What Constitutes as First-Degree Murder in Illinois?

What Constitutes as First-Degree Murder in Illinois?

Murder Defense Attorney

What Constitutes as First-Degree Murder in Illinois?

There are not many crimes that can be considered more serious and inhumane than a murder. Based on the nature and severity of the crime, a murder conviction carries a mandatory minimum prison time of 20 years, under any circumstances. If it is proved in court that you used a firearm to murder the other victim, the prison sentence can increase up to 45 years. In special circumstances, a judge may order a life sentence. Since a murder charge carries extremely serious consequences, it is important that you take the situation seriously if you have been convicted for one. If you are a prime suspect in a murder investigation or have been arrested for murder, you should seek legal counsel of an experienced murder defense attorney immediately.


Understanding the First-Degree Murder Under Illinois Law


The statutory guidelines for first-degree murder have been laid out in 720 ILCS 5/9-1. According to the legislation, killing of a person without any legal justification constitutes as a first-degree murder, provided that:


  • The accused intentionally meant to cause serious bodily harm or death of the victim
  • The accused knew that engaging in such acts would cause death to the victim
  • It was in the knowledge of the accused that certain acts entail a high probability of serious bodily harm or death
  • The accused knew that they are perpetrating or attempting to perpetrate a forcible felony except a second-degree murder.


Illinois law has also outlined the factors that can aggravate the penalties and fines for a first-degree murder case. Some aggravating factors include the type or level of torture involved before murder, victim’s age, contract killing, use of a firearm, or murder of a corrections officer, among others. A few factors that can work in the accused’s favor include mental illness, lack of knowledge, insanity, intoxication, self-defense, lack of intent, or not being present at the scene of killing.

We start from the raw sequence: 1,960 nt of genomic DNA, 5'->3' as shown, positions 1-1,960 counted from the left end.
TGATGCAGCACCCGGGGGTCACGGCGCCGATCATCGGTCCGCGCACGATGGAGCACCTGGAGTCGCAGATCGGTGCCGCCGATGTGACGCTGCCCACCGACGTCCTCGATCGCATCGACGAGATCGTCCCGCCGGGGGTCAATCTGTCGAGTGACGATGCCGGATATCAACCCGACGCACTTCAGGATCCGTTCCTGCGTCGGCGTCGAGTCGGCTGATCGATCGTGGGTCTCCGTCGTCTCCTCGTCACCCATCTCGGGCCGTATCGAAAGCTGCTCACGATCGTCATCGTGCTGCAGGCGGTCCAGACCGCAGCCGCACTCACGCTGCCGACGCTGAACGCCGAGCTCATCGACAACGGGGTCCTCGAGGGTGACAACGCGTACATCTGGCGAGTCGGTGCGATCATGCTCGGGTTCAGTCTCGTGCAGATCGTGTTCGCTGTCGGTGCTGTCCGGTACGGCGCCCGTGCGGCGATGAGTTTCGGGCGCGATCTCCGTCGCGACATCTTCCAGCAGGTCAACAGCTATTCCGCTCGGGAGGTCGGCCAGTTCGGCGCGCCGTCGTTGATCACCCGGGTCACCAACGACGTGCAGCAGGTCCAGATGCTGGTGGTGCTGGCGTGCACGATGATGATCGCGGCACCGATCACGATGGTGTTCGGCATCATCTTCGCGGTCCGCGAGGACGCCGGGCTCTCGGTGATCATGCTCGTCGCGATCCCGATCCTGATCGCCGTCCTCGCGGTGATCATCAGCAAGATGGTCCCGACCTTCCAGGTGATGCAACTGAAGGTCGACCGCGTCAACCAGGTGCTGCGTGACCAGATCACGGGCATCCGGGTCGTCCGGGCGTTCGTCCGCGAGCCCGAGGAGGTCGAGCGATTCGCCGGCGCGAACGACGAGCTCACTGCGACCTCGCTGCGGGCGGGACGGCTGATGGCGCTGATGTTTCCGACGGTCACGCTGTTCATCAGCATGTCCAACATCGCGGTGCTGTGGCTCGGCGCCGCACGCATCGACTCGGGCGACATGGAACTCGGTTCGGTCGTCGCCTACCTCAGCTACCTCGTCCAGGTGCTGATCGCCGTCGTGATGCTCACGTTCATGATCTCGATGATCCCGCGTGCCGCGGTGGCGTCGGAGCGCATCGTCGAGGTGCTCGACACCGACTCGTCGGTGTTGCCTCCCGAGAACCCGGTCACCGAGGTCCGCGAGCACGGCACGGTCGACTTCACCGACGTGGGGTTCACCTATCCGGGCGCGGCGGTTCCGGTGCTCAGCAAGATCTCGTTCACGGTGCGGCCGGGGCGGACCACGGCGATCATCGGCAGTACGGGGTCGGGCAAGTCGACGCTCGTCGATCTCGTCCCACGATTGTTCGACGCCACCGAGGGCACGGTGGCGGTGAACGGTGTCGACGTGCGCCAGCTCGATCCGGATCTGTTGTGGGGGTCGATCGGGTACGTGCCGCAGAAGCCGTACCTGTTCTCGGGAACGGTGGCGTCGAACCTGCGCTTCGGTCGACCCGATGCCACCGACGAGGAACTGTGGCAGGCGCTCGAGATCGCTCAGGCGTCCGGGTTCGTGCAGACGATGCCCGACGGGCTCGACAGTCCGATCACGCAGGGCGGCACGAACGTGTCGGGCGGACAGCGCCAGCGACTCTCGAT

Consequences of a Murder Conviction


Since Illinois has repealed the death penalty punishment for murder cases in 2011, the maximum penalty the accused can get is a life sentence. Generally, they are given 60 to 100 years of imprisonment without parole based on the presence of aggravating factors, or 20 to 60 years of imprisonment without parole. Being charged with murder can literally destroy your reputation in the society, significantly affecting your opportunities in the future.


To avoid the stigma that comes with murder charges, you should retain the legal services of a murder defense attorney, as they will build a strong, viable case to prove your innocence in the court of law. An experienced murder defense attorney will thoroughly examine the eyewitness statements, police investigation reports, forensic evidence, and other relevant factors affecting your case.


If you are seeking effective legal representation to have your murder charges reduced or dropped, you should consider working with our knowledgeable and experienced criminal defense attorney. Contact the law firm of Michael D. Ettinger & Associates, today 708-377-5426 to discuss your case today.